Archive for September 21st, 2009

My Southeast Asian Summer: Turmeric

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      Turmeric and its constituent components the curcuminoids, a complex of antioxidant and anti-inflammatory compounds, are getting attention and medical research dollars these days. But this blog is not about disease treatment or medical research, it’s about healthy and delicious food, and turmeric is here for its culinary qualities.  Both the roots and the leaves are a common seasoning in many parts of southeast Asia, and the leaves are impossible to buy in this area, which led to my experiments in growing them. It’s a tropical and needs to be brought indoors when the nights start to cool off, and during the summer it needs light shade and plenty of moisture. Initially I bought plants from an herb supplier, but since then have done better with plants I started at home.

       You need some roots from the store to get started. Put them on top of a pot of good organic potting soil and press them into the soil. Put in a warm place (a seed-starting warming mat will really speed things up,) keep moist, and within a month you’ll see small buds growing off the roots. In another month or so, you’ll have turmeric leaves to use.  It will prosper in a sunny window over the winter, but does best if it can go outdoors in the summer. Remember, part shade is important.

     To begin with the root, it can be grown in a pot but you are unlikely to get enough to use it freely. I don’t recommend the dried powder for most applications; to my palate if lacks the fresh vibrancy of the fresh root. I advise buying organic root, and you can often find it among the other fresh vegetables at La Montanita Co-op. Ask the produce manager if you don’t see it. It’s used in a lot of the seasoning pastes that I make for my southeast Asian cooking, so you’ll notice it in several of the recipes on this blog (use the search function to find them). But one of my favorite ways to use it is as a brilliant yellow-orange “juice” concentrate which I keep in a corked bottle in the refrigerator and add to water to make “sun juice.” The color alone is irresistible and cheers me up just to look at it.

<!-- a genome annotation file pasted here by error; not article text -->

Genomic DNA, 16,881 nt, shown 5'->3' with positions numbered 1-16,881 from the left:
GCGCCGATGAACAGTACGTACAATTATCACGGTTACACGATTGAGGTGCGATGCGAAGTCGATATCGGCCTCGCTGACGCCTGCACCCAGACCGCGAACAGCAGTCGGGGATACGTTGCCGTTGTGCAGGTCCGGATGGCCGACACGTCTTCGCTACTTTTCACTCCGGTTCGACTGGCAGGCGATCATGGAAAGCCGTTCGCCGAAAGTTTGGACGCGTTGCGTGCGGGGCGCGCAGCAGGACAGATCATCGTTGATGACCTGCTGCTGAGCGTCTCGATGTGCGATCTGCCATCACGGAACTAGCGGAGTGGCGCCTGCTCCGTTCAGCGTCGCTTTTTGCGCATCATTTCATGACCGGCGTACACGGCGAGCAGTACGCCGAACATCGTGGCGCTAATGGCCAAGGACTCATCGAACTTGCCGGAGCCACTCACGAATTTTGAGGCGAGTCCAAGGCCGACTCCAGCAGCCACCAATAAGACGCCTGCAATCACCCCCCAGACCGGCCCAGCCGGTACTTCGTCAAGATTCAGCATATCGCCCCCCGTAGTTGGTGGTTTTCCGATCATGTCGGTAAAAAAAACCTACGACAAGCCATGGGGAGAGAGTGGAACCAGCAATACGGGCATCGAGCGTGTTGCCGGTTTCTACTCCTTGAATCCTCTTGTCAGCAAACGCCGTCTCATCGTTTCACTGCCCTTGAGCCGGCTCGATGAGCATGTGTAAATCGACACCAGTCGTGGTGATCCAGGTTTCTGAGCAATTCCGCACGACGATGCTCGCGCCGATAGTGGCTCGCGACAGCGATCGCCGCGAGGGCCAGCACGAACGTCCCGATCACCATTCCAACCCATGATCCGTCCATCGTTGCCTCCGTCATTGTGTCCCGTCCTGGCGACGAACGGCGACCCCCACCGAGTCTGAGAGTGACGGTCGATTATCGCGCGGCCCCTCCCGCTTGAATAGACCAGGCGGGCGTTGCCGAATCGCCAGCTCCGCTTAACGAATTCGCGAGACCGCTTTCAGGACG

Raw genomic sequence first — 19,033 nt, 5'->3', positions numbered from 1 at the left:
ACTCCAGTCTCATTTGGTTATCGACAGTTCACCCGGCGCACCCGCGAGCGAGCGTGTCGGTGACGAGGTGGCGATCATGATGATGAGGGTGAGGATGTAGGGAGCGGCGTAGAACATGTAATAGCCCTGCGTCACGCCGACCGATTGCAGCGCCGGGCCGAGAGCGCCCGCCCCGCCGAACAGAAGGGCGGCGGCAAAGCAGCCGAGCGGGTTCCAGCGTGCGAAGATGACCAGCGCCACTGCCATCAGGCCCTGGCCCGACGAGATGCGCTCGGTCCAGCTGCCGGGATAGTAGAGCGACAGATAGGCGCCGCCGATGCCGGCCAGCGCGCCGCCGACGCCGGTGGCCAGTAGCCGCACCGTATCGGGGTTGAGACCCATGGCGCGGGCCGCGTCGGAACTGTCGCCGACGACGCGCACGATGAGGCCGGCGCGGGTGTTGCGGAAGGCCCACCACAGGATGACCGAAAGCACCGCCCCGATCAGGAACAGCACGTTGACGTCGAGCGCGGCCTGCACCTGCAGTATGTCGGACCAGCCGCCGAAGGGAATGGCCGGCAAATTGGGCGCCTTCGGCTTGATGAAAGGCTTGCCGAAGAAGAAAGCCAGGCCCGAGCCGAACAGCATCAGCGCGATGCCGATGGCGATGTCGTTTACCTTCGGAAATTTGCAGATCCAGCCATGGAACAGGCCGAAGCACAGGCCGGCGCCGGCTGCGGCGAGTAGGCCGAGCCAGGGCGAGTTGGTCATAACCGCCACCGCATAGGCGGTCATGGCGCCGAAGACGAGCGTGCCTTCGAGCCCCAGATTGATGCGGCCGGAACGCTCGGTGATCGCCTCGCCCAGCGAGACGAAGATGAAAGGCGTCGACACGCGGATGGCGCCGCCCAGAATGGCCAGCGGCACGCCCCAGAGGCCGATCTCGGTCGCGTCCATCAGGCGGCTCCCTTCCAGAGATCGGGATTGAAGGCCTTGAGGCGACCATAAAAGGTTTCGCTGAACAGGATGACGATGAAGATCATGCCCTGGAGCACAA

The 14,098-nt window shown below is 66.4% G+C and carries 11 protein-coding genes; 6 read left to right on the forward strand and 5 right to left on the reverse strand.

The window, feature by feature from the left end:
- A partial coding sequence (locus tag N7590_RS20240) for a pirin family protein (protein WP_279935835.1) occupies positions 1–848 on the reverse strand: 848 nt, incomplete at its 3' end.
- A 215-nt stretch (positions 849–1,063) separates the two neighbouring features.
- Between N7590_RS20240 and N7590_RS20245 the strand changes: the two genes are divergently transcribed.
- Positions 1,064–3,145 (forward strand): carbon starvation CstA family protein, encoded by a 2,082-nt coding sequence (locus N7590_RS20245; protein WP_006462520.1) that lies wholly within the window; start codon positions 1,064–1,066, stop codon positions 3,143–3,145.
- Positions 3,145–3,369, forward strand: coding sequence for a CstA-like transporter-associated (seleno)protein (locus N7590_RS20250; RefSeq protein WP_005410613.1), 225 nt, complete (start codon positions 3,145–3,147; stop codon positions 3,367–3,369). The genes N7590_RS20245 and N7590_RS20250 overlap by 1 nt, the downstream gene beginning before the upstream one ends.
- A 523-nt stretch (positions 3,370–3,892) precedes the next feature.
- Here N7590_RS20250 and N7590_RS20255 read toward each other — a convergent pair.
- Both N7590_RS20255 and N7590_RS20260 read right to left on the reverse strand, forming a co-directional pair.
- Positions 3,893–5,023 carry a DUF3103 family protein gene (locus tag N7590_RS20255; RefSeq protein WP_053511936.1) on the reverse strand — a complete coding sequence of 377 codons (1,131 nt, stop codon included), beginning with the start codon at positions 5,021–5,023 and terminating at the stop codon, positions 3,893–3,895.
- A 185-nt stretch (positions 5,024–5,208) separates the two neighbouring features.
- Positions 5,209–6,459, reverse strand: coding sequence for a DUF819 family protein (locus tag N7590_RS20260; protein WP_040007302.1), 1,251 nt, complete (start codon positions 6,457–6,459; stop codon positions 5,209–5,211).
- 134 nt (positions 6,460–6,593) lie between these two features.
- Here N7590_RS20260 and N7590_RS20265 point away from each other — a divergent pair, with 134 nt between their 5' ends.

The leaves are large, glossy and handsome, and look attractive when the pot is brought indoors for the winter, but remember that any plant you’re always snipping at for kitchen use won’t look great for long. When cut they smell very like a fresh, sweet carrot, and I love to season carrots with them. Clich the link below the picture for recipes.

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